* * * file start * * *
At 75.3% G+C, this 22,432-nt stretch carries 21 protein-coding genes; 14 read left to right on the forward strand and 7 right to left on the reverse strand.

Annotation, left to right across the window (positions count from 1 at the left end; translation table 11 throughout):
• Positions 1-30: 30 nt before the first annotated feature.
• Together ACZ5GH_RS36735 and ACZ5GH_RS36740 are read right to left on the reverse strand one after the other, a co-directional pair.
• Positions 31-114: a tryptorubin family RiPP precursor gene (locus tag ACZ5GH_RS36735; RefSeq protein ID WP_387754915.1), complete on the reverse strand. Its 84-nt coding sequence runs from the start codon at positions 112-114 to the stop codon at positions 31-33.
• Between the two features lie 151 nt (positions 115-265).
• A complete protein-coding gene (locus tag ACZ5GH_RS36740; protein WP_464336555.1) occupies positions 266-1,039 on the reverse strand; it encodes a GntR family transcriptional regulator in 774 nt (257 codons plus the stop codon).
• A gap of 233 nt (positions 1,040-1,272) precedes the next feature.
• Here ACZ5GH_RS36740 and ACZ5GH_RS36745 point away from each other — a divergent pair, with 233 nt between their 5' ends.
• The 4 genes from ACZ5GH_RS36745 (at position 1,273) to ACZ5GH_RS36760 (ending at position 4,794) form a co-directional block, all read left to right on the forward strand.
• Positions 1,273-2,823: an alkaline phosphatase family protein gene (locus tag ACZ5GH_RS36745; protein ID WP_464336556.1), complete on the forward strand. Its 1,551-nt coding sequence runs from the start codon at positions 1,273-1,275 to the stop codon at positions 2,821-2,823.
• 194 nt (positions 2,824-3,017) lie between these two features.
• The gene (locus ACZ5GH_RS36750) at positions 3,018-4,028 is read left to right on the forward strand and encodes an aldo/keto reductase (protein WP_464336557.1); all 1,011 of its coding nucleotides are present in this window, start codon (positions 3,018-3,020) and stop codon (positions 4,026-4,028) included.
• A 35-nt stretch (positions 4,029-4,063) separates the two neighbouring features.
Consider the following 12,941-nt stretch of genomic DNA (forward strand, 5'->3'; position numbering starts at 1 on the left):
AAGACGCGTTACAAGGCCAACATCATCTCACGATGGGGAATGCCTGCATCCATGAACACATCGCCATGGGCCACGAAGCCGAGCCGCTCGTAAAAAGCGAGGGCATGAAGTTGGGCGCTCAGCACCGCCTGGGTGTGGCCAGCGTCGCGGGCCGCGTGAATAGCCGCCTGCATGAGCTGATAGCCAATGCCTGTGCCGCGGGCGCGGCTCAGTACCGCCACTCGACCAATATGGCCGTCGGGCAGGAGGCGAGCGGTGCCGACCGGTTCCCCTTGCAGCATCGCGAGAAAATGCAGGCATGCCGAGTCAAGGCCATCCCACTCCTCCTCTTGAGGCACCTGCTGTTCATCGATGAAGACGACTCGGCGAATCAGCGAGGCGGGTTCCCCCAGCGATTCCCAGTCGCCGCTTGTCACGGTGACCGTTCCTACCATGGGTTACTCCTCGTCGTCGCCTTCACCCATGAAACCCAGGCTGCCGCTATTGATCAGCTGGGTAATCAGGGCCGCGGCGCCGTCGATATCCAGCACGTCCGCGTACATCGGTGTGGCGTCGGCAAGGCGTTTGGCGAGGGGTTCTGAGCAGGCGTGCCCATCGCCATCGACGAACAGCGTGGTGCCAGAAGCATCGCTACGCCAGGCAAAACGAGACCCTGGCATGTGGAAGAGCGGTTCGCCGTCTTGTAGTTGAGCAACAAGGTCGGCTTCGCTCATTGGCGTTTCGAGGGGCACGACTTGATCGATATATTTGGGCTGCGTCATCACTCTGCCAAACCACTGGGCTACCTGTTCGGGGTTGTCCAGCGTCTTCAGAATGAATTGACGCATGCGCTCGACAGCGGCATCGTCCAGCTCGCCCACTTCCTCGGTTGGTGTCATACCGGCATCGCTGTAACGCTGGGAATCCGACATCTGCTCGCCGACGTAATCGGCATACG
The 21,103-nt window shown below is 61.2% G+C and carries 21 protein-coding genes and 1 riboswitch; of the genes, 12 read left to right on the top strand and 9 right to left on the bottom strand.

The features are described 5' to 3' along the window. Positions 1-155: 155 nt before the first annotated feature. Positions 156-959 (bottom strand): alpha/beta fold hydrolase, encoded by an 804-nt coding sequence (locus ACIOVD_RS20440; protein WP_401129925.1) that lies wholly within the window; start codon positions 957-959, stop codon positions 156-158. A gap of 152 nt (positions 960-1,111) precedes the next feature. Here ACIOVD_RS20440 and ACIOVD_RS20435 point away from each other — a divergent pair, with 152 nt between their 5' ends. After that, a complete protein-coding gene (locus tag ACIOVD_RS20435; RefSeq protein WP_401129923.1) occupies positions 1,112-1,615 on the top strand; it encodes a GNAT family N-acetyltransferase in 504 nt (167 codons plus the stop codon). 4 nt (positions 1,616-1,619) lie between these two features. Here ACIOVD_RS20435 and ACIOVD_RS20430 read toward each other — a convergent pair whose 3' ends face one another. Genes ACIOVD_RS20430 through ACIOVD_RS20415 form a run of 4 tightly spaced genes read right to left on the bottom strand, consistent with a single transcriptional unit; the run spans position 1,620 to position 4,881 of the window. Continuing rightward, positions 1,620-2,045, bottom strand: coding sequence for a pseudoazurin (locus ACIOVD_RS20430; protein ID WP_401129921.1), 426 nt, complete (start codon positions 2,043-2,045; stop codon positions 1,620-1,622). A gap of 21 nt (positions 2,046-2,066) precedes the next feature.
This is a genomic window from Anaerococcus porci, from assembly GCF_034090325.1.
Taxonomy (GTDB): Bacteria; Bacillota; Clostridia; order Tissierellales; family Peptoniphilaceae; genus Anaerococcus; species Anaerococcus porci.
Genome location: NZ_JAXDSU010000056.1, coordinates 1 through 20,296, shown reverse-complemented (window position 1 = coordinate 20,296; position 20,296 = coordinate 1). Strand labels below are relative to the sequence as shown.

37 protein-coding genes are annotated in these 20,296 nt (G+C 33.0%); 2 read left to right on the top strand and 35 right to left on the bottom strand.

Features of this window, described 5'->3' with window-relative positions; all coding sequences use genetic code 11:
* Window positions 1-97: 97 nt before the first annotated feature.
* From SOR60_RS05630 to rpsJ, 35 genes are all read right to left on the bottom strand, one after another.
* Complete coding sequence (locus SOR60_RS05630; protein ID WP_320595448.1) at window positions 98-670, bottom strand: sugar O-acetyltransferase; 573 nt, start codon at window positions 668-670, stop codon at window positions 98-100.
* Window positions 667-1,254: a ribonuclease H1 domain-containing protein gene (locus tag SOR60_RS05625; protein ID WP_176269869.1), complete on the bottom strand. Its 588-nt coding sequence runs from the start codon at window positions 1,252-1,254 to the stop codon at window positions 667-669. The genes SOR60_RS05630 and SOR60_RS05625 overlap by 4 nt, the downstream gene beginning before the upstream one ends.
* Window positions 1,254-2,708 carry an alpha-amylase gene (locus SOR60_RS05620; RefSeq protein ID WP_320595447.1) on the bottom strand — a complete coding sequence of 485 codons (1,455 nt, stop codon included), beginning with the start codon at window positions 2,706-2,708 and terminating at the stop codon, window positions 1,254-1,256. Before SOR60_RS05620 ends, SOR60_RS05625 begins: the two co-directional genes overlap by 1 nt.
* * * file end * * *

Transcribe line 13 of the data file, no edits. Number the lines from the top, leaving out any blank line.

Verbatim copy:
• The gene (locus ACZ5GH_RS36750) at positions 3,018-4,028 is read left to right on the forward strand and encodes an aldo/keto reductase (protein WP_464336557.1); all 1,011 of its coding nucleotides are present in this window, start codon (positions 3,018-3,020) and stop codon (positions 4,026-4,028) included.